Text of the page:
Description In Vieux-Collonges, represented by abundant material including many fragments, there is a medium-sized soricid with two antemolars and a biradiculate p4; the anterior root of this tooth is smaller than the posterior one. The lower molars m1 and m2 are the same size and they are preceded by four alveoli; the two last belonging to p4, there are only two antemolars. In the upper teeth, M1 and M2, the posterior arm of the protocone descends towards the hypocone without any connection.
DiscussionMiosorex desnoyersianus is only present in Vieux-Collonges and represented by an abundant material including hundreds of fragments. This material was first described by Mein (1958), as Sorex collongensis n. sp., the material from Sansan was unknown at the time. Later Baudelot (1972) proposed, in her Ph.D. thesis on Sansan material, attributing S. desnoyersianus to the genus Miosorex Kretzoi, 1959. No specific features can be used to separate S. collongensis from M. desnoyersianus, so we recognize here the synonymy of the Vieux-Collonges S. collongensis with M. desnoyersianus. This species has been described in Engesser (2009) with an emended diagnosis.
Material La Grive L3: FSL 66698–66702, including one maxilla, five mandibles, and numerous isolated teeth. La Grive L5: FSL 66703–66709 including one I, one P4, one mandible, one i, one p4, one m1 and one m2. La Grive L7: FSL 66710–66731, including maxillae with preserved I, P4, M1, and M2, plus numerous mandibles and isolated molars. La Grive M: from FSL 66732–66756, including maxillae, several isolated upper teeth from I to M3, mandibles with ascending ramus; several isolated lower teeth from p4 to m3, also post-cranial elements such as humeri and ulna.
Measurements La Grive M: length m1–m3: average 3.61 minimum length: 3.27- maximal length: 3.91. La Grive L7: length m1–m3: average 3.74 minimum length: 3.52- maximal length: 4.05.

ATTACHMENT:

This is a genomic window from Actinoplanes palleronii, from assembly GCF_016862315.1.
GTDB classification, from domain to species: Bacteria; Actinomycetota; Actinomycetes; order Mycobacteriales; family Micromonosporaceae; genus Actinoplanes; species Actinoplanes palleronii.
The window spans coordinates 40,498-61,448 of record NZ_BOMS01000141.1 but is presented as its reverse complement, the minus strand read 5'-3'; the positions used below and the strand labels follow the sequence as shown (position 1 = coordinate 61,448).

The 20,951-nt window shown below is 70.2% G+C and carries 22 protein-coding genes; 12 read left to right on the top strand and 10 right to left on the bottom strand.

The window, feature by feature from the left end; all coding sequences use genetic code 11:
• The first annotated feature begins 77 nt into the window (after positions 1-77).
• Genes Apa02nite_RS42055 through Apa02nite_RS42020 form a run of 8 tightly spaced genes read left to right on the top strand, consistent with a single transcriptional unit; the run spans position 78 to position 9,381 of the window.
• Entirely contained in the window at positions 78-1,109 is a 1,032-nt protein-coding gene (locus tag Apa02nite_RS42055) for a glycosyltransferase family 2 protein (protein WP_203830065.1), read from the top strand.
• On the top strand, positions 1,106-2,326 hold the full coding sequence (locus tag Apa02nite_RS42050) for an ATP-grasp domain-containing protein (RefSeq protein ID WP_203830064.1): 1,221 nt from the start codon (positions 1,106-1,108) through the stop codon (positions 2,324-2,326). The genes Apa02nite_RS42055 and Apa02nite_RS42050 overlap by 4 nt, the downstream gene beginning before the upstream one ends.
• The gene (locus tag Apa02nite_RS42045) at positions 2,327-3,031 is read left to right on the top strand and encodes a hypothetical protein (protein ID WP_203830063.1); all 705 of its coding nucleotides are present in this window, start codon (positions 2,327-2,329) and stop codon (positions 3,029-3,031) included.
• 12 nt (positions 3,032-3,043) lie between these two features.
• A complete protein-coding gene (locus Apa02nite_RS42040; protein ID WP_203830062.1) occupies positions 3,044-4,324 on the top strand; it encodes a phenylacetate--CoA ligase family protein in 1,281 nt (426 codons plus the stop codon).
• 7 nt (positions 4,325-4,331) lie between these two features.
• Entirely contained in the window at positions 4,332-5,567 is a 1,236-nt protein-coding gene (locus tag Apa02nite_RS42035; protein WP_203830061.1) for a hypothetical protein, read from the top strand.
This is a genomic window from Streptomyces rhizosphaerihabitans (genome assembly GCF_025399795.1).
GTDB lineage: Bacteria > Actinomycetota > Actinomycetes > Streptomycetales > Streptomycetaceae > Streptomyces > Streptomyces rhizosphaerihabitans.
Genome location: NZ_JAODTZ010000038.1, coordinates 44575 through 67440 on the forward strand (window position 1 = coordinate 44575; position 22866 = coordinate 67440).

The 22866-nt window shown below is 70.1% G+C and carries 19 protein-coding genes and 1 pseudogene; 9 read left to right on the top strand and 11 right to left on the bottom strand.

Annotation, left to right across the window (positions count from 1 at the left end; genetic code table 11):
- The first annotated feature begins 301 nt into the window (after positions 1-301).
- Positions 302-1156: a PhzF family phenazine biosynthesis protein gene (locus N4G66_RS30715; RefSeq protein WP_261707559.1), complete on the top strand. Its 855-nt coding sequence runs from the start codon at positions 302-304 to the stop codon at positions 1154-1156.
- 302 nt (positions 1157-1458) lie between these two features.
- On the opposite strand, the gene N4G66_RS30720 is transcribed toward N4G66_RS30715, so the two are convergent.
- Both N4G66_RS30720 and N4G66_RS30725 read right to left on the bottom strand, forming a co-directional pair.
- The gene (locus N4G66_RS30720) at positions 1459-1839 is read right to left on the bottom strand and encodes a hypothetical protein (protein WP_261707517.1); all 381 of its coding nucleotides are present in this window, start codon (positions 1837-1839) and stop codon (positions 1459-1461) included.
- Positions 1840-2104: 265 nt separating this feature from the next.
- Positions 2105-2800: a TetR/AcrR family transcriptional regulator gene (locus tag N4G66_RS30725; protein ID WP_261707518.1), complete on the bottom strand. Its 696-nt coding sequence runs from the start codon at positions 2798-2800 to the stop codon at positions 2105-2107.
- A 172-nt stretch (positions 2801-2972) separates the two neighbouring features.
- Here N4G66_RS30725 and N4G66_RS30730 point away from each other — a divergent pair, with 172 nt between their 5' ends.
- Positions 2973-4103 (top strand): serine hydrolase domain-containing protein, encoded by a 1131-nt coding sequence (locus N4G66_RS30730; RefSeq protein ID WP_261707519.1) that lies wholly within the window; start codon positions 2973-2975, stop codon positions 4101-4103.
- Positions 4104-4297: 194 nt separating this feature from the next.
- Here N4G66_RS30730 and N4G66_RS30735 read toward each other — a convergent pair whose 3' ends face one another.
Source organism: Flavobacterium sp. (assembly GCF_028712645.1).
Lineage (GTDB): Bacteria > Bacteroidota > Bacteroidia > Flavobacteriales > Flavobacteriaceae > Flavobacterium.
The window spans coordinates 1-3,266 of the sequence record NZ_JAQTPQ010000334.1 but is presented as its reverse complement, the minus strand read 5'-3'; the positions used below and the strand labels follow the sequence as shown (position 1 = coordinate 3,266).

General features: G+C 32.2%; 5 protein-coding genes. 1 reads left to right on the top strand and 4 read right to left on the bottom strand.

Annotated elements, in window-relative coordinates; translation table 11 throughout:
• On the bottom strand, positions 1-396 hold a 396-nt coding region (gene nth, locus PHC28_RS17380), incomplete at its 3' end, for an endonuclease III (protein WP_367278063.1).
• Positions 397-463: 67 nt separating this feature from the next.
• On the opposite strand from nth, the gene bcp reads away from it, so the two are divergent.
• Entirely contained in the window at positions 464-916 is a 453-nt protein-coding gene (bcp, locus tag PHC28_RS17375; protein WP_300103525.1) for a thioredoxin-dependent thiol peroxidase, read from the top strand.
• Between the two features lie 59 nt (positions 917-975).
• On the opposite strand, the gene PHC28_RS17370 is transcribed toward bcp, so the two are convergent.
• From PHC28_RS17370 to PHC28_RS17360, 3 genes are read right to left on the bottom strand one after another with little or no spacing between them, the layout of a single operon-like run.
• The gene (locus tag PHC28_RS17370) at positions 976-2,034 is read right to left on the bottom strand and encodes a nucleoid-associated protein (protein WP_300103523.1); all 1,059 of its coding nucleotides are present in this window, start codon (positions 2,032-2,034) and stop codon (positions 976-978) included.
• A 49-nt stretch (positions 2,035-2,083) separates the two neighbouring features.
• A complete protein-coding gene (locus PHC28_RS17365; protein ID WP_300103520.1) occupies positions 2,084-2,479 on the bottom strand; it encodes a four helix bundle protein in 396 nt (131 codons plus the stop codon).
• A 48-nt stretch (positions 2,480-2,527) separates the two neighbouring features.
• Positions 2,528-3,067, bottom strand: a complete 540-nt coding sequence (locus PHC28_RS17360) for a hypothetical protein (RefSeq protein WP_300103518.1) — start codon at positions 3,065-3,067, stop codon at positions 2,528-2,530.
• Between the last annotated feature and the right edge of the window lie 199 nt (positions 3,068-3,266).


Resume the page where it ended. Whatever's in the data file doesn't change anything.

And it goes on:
Description Miosorex grivensis is the most abundant shrew in all the fissures of La Grive. M. grivensis was initially described from La Grive by Deperet (1892), then studied by several authors such as Major (1899) and Viret and Zapfe (1952) who gave precise descriptions of the mandibular ramus and the position of the mental foramen. In the L7 fissure of La Grive, an orange pigmentation can be seen on the tips of the lower incisor and molars; in the other fissures, this colouration is lost. In some specimens, as in La Grive M (MLMC 257), the antemolar A2 is missing; this feature is also seen in La Grive L3. In the aforementioned specimens, only the alveoli of the anterior teeth are preserved and four sockets can be counted: the two last are for p4, so two antemolars a1and a2 are present; a2 is the smaller and a1 the bigger; the mental foramen is located below the anterior socket of p4.
Discussion Two successive species of Miosorex are found in the aforementioned localities: Miosorex desnoyersianus (Lartet, 1851) and Miosorex grivensis (Deperet, 1892). The two species are mainly differentiated by size. Miosorex desnoyersianus is the smaller. The first occurrence of the genus is known in Germany, MN3 with Miosorex pusilliformis (Doben-Florin, 1964), and the last record is in the Late Miocene of Spain (MN10) with Miosorex grivensis (Van Dam 1997; Ziegler 2003).
Type locality Sansan (France, Gers), early Middle Miocene (MN6)
Remarks on the genus Lartetium The genera Lartetium and Miosorex are closely related Crocidosoricinae co-existing in the localities of La Grive and Vieux-Collonges. Despite some common primitive features and a similar size, several morphologic characters distinguish Miosorex from Lartetium. Lartetium possesses three lower antemolars before p4 (often only two for Miosorex as the specimens here studied) and four upper antemolars before P4 (as opposed to five for Miosorex). Furthermore, on the maxilla, the three anterior foramina are large and triangular-shaped for Lartetium, whereas only very small foramina can be seen in Miosorex; in the two genera the anterior part of the maxilla, bearing the antemolars, makes an angle with the posterior part bearing the molariform teeth (including P4); for Lartetium this angle is near 130°, but is about 170° in Miosorex. In Lartetium the P4 shows a cusp located behind the protocone, which is the hypocone, whereas this cusp is lacking in Miosorex.
Either based on preserved roots or on maxillary sockets, it is possible to compare the number of roots of M1 between the two genera: Miosorex shows three aligned roots on the labial edge, whereas Lartetium possesses only two main labial roots on the same labial edge; however, a third tiny root located behind the first anterolabial root is also present in Lartetium.